Talking about Room to London-based publication Culture Whisper in 2016, Abrahamson summarized what immediately made him want to direct a film adaptation of Donoghue’s novel and in doing so provided valuable advice regarding the possibilities of cinematic adaptation:
“What drew me to [Room] was the belief that you could do something in a film that could achieve the same things as the novel did, using the language of cinema. If my history as a filmmaker has brought me any insight, it’s that film is so much more robust and open to structural invention than common wisdom would have you believe.”
Rehearse, Rehearse, Rehearse
While this column has recently featured other directors swearing against rehearsal—most recently Marc Turtletaub—Abrahamson takes the exact opposite stance, as he elaborated to Conn Holohan in an interview published in a 2008 issue of the scholarly publication Estudios Irlandeses:
“I use exercises to free actors from that over-meant, over-played, projected kind of acting. When I’m rehearsing, I play the scene so many times, in a rhythmic kind of way, that you get into this profoundly non-naturalistic thing. But what you’re doing is, you’re making the scene so familiar that it becomes invisible. That repetitive method is something which I got a hint of from Bresson’s films. I don’t have the luxury, like him, of doing take after take, but I do it beforehand in rehearsal.”
Look Beyond Protagonists For Identification
In a profile focused on his career-making hit Room published in the February 2016 issue of Sight & Sound magazine, Abrahamson addresses the rationale behind his tendency to avoid a more traditional first-person perspective in favor of a more creatively challenging distant approach:
“It’s always seemed to me that you get the most limited view of a situation when you’re actually inside it, so I’ve resisted the idea that what you’re doing in a film is to get the audience to identify with the protagonist. What’s profound about cinema, especially in its European tradition, is that you can look in from outside and really test the degree to which you can empathize with a whole array of different people, precisely because – though it’s an awful expression – you’ve got no skin in the game.”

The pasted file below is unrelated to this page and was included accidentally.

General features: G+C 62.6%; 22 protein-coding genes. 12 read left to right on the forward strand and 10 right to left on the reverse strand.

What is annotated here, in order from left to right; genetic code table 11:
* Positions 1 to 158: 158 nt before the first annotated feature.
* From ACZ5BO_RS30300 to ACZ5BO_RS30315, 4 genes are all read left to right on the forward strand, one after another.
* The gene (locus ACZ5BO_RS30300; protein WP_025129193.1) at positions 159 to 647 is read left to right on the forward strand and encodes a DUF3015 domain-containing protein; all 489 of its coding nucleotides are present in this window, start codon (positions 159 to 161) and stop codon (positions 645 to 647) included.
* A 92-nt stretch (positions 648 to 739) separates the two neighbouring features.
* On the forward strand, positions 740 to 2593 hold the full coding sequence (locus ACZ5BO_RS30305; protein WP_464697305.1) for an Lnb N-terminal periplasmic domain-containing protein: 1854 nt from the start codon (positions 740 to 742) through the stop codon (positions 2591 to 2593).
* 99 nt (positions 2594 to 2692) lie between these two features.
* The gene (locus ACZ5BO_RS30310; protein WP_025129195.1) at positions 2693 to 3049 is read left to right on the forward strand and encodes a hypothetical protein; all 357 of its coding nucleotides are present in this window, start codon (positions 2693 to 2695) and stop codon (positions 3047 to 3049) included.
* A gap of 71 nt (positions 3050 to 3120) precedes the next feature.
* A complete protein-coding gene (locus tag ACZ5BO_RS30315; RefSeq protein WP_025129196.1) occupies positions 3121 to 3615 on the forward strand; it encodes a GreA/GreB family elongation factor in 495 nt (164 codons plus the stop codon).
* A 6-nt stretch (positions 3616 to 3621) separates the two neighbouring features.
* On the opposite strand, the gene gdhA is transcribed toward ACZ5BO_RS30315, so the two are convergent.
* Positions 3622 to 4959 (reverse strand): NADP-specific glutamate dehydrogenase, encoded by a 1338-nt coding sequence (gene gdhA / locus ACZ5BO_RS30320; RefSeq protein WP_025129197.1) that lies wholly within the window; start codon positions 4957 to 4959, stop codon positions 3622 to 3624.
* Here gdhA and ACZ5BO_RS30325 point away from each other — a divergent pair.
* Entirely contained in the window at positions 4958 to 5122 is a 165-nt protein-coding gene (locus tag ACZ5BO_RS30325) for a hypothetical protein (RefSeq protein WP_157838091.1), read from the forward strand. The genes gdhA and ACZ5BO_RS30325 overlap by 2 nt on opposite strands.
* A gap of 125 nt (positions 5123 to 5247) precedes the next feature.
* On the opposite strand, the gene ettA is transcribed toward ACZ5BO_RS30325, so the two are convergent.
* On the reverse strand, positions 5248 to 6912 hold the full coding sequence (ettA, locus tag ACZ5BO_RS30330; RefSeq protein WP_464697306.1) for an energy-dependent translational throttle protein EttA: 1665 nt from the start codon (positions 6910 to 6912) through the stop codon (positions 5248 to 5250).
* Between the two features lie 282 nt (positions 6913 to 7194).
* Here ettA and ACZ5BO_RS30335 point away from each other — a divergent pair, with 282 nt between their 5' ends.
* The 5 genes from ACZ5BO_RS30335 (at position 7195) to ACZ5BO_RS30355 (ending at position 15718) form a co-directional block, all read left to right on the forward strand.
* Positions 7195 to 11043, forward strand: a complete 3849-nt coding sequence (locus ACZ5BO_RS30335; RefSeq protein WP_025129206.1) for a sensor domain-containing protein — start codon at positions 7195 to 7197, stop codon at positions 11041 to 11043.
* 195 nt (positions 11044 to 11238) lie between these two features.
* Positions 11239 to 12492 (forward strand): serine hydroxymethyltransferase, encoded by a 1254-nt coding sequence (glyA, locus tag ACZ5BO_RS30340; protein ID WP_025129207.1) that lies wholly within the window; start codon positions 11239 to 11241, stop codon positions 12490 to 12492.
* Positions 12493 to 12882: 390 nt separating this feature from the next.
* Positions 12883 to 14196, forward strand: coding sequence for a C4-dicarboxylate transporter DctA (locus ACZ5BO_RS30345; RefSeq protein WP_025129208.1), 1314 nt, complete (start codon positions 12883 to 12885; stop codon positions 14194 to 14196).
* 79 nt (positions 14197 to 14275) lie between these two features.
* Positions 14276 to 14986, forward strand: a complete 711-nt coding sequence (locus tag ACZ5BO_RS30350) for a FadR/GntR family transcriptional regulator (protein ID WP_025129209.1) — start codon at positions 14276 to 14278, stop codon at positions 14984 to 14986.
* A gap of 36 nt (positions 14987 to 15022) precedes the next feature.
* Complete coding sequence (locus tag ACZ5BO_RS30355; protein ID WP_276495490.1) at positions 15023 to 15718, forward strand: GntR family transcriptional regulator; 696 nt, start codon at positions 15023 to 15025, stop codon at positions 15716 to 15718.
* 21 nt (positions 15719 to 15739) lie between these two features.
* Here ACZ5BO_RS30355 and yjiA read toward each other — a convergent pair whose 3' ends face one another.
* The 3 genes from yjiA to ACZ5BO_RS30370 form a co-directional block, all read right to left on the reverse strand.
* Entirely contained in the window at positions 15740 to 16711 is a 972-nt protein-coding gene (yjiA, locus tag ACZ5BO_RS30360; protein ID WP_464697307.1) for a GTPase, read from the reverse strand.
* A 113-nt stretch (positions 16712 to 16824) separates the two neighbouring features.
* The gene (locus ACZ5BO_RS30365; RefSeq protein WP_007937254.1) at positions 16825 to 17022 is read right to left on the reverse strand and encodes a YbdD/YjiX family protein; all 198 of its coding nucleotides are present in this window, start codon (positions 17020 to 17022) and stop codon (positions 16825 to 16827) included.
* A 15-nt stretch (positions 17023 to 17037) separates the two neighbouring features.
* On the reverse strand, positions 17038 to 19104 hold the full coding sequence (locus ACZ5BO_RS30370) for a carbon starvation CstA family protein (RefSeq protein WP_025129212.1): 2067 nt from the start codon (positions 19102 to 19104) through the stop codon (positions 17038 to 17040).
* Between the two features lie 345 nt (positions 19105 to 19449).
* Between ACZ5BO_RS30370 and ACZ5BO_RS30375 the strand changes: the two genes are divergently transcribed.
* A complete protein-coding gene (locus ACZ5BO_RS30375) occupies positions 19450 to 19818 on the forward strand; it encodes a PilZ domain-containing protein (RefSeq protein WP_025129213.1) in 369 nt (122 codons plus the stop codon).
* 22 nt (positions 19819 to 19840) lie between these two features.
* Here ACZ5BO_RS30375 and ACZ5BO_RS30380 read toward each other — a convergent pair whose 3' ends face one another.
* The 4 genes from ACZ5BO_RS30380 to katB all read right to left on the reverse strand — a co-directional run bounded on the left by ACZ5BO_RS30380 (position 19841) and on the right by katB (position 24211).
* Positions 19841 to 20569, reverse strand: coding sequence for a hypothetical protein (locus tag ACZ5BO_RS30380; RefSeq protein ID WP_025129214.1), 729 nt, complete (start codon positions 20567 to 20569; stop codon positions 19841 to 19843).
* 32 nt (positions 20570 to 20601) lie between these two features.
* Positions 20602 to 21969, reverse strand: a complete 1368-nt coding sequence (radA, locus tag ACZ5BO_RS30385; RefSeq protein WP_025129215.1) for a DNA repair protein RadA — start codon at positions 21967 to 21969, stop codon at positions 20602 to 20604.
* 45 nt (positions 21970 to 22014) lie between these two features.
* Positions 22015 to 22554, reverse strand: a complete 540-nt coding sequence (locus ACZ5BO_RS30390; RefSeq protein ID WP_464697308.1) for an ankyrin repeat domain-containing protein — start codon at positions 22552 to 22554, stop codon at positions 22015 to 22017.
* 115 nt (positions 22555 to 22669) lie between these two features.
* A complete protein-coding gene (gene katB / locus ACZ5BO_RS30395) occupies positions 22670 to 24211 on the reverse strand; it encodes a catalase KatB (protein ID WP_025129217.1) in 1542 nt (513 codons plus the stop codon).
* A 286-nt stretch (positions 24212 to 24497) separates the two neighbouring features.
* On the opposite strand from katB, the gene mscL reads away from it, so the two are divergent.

Don’t Diss The Soundstage
In an IndieWire interview published October 19, 2015, Abrahamson, who filmed the eponymous room in Room on a soundstage, debunked another widely-held moviemaking belief, arguing:
“People say that soundstage sets never quite look like reality. But actually, they can. They can be as real as you want as long as you pay attention to the kind of detail that is given for free in a real place. We always joked that this was probably the set over which the most conversation had been had, per square foot.”
Bonus: Go For The Duck-Sized Horses
Back in July, for this column’s Christopher McQuarrie spotlight, we featured McQuarrie’s response to a question asked by Texas high school paper The Rider that seemed too weird, and therefore wonderful, to not feature as a bonus: “Would you rather fight, if you had to, one hundred duck-sized horses or one horse-sized duck?” (McQuarrie chose the horse-sized duck).
However, what we had thought to be an anomaly appears instead to be, even more weirdly, a trend, as Abrahamson and actor Domhnall Gleeson (star of Frank and Abrahamson’s latest, The Little Stranger) were asked the exact same question by Irish news site JOE.ie back in a 2014 video interview (around 6:12).
As opposed to McQuarrie, both Gleeson and Abrahamson immediately go for the 100 duck-sized horses, with Gleeson saying “you can kick them out of the way very easily,” and Abrahamson elaborating:
“Yeah, you can do them one at a time. I think if you had a hundred duck-sized horses, you’d find—you’d get yourself into a very narrow hallway with one door, and then keep stomping on them one after another, but it would be very hard to defend yourself against a horse-sized duck.”
Abrahamson goes on to admit that this idea was taken from the film 300.
What We Learned
Like so many filmmakers featured in this column, Abrahamson’s winding road towards a successful directorial career should be seen as a strength. His unique path left him with an equally distinctive skillset and perspective which has served him incredibly well — and will continue to do so in future. And who knows, maybe someday we’ll see him put that MA in Theoretical Physics to work in making the next great sci-fi film?